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19 May 2014

Red Bull 400


Red Bull 400 is the steepest uphill race that takes place in Europe. It’s a tough 400-meter vertical sprint up the face of a ski-jump slope in Planica, Slovenia. 300 male and female contestants competed in this year’s 2013 event and pushed their muscles to the absolute limit, in an attempt to reach the top first.

I think I could crawl up it. In like, an hour.

Bubble Football

I so very, very much want to try this.

Carl Kasell Retiring


Carl has put up with endless travel, silly jokes, countless assaults on his dignity, and my stumbling and stuttering away through shows right next to him, and all he ever has to say about it is, "I can't complain." He actually can't. After one of our tapings I challenged him to do it. I said, "Go ahead, Carl, you have a pass: Complain. Whine. Piss and moan about something. Nobody will hold it against you."

And Carl thought for a minute, he hemmed and hawed — it was the first time I ever saw him for a loss for words — and then he looked thoughtful and said, "You know, I really enjoy just about everything I do."

And so he does. This page has a small sample of what he's talking about, a tiny sliver of what makes Carl public radio's most dashing and beloved personality. - Peter Sagal

I can't even imagine Wait Wait without him. Next week will be strange. I hope he has a fantastic time doing whatever it is he chooses to do.

07 May 2014

Kowloon City 20 Years Later

The Kowloon Walled City in Hong Kong was once the densest place on earth, a virtually lawless labyrinth of crime, grime, commerce and hope. A Wall Street Journal documentary tracks its colorful legacy 20 years after its demolition.

Really interesting video. I was too young to ever know this place even existed before it was gone, but the stories from the people that lived there are intriguing.

Valley of Dolls


The tiny village of Nagoro on Shikoku, Japan, used to be home to a large company and hundreds of people. Now, there are only 37 inhabitants — or at least, only 37 living inhabitants. Nagoro is also home to scores of life-size stuffed dolls made by 64-year-old Ayano Tsukimi. Tsukimi sews and dresses the dolls and positions them around town to replace her neighbors who have moved away or died.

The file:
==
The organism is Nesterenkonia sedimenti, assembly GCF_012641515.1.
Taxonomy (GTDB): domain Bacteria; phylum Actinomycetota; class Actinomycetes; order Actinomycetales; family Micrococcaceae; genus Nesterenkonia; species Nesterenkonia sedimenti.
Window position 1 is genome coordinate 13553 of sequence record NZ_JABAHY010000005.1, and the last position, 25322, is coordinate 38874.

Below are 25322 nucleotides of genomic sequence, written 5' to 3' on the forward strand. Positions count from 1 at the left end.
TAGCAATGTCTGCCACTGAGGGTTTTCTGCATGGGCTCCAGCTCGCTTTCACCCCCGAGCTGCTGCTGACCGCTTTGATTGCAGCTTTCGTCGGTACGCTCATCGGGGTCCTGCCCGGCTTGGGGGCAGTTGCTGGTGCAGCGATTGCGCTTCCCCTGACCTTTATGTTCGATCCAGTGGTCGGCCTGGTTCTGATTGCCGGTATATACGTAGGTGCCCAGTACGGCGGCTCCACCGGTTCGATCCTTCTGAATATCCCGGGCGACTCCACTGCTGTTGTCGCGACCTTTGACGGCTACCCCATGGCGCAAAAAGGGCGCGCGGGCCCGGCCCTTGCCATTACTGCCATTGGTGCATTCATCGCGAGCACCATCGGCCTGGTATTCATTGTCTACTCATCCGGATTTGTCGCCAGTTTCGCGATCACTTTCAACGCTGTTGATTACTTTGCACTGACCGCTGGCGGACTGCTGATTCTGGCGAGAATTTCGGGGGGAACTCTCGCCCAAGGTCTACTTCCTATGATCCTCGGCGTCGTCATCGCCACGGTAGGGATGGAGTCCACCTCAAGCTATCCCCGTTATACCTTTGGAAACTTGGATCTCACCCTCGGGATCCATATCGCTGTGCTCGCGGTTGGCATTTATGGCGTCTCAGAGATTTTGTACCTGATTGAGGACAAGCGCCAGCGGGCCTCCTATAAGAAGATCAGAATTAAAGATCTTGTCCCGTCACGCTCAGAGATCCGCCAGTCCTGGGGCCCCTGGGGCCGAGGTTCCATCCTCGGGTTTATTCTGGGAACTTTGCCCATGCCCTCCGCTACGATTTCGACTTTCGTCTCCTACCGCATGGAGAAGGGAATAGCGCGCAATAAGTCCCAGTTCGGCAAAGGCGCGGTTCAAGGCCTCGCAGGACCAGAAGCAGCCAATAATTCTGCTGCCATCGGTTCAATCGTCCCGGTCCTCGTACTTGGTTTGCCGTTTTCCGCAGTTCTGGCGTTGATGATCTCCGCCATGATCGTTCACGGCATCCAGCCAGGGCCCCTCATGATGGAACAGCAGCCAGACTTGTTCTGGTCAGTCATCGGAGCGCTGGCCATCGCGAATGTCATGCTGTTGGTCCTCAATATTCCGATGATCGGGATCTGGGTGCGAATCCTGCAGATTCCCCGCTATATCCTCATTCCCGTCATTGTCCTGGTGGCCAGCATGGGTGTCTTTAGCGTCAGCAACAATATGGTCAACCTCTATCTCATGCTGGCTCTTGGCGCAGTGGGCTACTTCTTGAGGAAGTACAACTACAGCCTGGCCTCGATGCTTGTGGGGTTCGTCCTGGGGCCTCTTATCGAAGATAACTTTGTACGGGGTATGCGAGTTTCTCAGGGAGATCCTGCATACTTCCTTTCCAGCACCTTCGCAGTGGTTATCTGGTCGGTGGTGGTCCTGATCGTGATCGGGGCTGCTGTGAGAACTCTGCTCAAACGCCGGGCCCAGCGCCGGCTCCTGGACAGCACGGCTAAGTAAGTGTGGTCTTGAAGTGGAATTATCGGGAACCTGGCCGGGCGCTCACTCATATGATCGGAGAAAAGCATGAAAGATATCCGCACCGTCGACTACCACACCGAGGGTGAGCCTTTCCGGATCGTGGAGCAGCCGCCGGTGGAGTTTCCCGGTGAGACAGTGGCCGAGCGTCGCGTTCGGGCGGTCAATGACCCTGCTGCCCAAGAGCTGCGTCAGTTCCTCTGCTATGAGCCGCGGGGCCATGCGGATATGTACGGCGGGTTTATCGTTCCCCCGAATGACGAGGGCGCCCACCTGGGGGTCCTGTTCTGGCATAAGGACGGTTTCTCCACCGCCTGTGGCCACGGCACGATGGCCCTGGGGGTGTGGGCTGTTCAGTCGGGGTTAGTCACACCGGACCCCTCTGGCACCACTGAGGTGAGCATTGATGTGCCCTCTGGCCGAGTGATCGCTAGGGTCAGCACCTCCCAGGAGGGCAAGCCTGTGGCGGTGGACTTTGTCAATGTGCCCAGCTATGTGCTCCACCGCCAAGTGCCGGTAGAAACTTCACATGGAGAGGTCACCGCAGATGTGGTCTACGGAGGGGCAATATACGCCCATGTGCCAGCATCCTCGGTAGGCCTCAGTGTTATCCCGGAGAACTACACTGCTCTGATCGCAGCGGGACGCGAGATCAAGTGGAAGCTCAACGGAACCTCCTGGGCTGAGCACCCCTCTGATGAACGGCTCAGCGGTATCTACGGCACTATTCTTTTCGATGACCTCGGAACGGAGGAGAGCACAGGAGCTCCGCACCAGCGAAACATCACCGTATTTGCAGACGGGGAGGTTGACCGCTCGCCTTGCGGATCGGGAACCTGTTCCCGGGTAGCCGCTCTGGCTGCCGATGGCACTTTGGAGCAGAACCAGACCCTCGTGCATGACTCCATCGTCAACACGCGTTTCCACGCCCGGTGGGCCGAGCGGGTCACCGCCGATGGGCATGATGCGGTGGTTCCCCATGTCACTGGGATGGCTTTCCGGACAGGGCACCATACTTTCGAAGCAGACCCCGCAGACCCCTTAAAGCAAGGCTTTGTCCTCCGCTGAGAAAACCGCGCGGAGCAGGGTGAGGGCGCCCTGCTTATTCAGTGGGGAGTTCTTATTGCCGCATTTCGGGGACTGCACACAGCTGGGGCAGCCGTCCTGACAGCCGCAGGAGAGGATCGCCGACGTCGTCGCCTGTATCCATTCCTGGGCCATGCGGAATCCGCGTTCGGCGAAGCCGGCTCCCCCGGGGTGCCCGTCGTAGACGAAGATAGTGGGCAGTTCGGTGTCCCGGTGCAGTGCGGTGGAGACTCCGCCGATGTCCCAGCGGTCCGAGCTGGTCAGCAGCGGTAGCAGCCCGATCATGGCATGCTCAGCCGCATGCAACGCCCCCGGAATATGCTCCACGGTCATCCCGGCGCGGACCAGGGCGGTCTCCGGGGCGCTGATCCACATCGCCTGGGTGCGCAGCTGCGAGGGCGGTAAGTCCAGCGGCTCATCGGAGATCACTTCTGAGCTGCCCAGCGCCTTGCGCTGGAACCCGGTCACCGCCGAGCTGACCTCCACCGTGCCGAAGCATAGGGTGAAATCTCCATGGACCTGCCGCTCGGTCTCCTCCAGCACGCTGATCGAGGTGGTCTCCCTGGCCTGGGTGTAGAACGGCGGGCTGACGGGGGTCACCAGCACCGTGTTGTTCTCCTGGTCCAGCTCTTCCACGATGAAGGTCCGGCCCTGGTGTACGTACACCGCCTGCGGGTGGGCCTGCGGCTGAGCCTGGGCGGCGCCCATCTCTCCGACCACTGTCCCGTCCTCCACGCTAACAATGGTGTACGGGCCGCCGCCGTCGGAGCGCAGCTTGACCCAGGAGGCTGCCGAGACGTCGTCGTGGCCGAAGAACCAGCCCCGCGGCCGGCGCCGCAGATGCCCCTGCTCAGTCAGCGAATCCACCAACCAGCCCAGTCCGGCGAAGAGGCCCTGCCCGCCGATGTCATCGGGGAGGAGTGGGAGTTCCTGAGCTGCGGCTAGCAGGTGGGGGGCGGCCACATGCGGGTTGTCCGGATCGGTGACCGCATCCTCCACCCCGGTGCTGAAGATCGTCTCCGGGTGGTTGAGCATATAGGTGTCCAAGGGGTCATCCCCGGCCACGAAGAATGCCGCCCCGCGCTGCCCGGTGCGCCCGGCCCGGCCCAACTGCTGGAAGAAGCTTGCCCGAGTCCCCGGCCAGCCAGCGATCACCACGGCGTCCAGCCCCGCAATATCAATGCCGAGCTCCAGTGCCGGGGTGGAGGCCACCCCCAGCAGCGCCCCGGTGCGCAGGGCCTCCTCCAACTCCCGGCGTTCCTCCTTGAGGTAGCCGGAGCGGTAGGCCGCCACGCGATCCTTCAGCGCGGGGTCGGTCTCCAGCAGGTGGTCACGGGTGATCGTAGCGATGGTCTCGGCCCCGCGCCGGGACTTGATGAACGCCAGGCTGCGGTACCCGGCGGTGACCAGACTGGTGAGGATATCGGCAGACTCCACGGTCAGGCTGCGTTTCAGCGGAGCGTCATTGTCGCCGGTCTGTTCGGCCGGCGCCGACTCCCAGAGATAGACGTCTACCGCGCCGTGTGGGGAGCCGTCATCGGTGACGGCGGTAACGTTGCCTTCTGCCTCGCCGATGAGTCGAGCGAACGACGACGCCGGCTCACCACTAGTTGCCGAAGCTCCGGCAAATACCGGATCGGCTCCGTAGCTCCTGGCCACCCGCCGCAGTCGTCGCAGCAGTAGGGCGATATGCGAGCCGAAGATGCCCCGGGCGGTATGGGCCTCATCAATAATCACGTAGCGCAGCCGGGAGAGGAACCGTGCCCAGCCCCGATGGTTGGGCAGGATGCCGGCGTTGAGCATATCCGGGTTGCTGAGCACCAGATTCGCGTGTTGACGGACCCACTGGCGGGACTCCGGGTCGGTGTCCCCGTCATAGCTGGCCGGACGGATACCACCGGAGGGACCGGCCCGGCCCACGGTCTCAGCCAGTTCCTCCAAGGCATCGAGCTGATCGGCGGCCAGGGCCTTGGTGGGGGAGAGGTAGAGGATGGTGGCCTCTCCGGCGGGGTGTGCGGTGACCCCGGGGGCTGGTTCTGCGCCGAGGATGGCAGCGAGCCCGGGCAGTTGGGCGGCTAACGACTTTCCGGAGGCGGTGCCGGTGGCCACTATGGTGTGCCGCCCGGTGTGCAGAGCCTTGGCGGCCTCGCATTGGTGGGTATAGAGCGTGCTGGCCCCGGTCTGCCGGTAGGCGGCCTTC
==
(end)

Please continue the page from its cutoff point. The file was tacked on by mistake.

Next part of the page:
Tsukimi started her doll project about 10 years ago, after she moved back to her hometown from Osaka. She says she’s made about 350 dolls in that time, though they only last about three years before they need to be replaced. There are now many times more dolls than humans living in Nagoro, and Tsukimi wryly imagines a future where she’s outlived all her neighbors and only dolls remain.


Personally, I don't find them creepy at all. I think they are adorable, and it's the neatest idea ever.

05 May 2014

Molten Lave Meets Can of Coke


Photographer Bryan Lowry wondered (as so many of us do): “What would happen if a can of Coke crossed paths with molten lava?” He decided to stage an experiment on a volcano in Hawaii. One can had a small hole punctured in the top too prevent the aluminum can from exploding. The second can was left perfectly sealed. Lowry used a GoPro to capture the video and was not in any personal danger.

Really, I'm just obsessed with the beauty of lava.

I'm the Worst. Sorry.


What are jerk balloons? They’re balloons for jerks. Obviously. You can’t see us, but we’re totally rolling our eyes at you right now.

The only thing I don't like is you can't just buy a set of 25 of one design.

Flu Pandemic of 1918 Explained

“Ever since the great flu pandemic of 1918 it has been a mystery where that virus came from and why it was so severe,” says Professor Michael Worobey of the University of Arizona. Between 50 and 100 million people died from the outbreak dubbed “the Spanish flu”, several times more than World War I, yet history books generally relegate it to a footnote.

While most of those who die from normal flu outbreaks are the very young or the elderly the 1918 outbreak was different – the heaviest death toll was among young adults, including those that had been in good health beforehand...

However, Worobey also turns the idea on its head by proposing exposure to a very different version of the flu virus primed the immune system to misread epidemic version. The finger of suspicion is pointed at an H3N8 virus common between 1889 and 1900. Tens of millions of people would have been exposed to this virus in childhood and recovered, but Worobey said, “A person with an antibody arsenal directed against the H3 protein would not have fared well when faced with flu viruses studded with H1 protein. And we believe that that mismatch may have resulted in the heightened mortality in the age group that happened to be in their late 20s during the 1918 pandemic."

Mount Baldy to Remain Closed



Officials at Indiana Dunes National Lakeshore announced Thursday that scientists still do not know what caused holes to appear in Mount Baldy last summer, and the popular attraction will remain closed for further study.

Nathan Woessner, 6, of Sterling, Ill., was swallowed by a hole July 12 and rescued by firefighters.

“Mount Baldy is one of the most visited sites in the national lakeshore, attracting thousands of visitors each year” said Acting Superintendent Garry Traynham in a press release. “But the continued development of these holes in the dune surface poses a serious risk to the public. Our first obligation must be to the welfare of our visitors who are here for an enjoyable outing.”



I am so glad that I got to visit in 2012. No one fell in a hole, it was really cold given it was October, and the Dunes are some of my favorite memories ever.